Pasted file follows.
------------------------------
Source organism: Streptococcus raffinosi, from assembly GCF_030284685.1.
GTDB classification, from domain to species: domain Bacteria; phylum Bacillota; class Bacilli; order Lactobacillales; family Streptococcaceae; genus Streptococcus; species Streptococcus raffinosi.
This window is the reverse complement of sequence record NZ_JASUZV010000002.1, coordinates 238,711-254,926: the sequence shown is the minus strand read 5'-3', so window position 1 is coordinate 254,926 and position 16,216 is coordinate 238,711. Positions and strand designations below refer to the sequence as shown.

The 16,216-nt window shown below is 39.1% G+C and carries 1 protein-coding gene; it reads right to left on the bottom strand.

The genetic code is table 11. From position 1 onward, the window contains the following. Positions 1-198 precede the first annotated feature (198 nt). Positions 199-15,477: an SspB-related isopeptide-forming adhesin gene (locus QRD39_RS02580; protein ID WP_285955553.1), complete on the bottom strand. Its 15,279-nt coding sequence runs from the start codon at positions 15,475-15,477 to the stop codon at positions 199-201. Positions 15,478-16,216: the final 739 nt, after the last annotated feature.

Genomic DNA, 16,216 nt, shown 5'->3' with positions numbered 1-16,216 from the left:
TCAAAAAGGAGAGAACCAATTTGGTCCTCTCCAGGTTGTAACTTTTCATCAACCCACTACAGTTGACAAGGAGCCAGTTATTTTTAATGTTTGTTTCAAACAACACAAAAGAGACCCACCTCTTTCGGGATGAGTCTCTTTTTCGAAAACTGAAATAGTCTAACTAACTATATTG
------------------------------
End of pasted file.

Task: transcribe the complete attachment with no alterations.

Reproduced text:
Source organism: Streptococcus raffinosi, from assembly GCF_030284685.1.
GTDB classification, from domain to species: domain Bacteria; phylum Bacillota; class Bacilli; order Lactobacillales; family Streptococcaceae; genus Streptococcus; species Streptococcus raffinosi.
This window is the reverse complement of sequence record NZ_JASUZV010000002.1, coordinates 238,711-254,926: the sequence shown is the minus strand read 5'-3', so window position 1 is coordinate 254,926 and position 16,216 is coordinate 238,711. Positions and strand designations below refer to the sequence as shown.

The 16,216-nt window shown below is 39.1% G+C and carries 1 protein-coding gene; it reads right to left on the bottom strand.

The genetic code is table 11. From position 1 onward, the window contains the following. Positions 1-198 precede the first annotated feature (198 nt). Positions 199-15,477: an SspB-related isopeptide-forming adhesin gene (locus QRD39_RS02580; protein ID WP_285955553.1), complete on the bottom strand. Its 15,279-nt coding sequence runs from the start codon at positions 15,475-15,477 to the stop codon at positions 199-201. Positions 15,478-16,216: the final 739 nt, after the last annotated feature.

Genomic DNA, 16,216 nt, shown 5'->3' with positions numbered 1-16,216 from the left:
TCAAAAAGGAGAGAACCAATTTGGTCCTCTCCAGGTTGTAACTTTTCATCAACCCACTACAGTTGACAAGGAGCCAGTTATTTTTAATGTTTGTTTCAAACAACACAAAAGAGACCCACCTCTTTCGGGATGAGTCTCTTTTTCGAAAACTGAAATAGTCTAACTAACTATATTG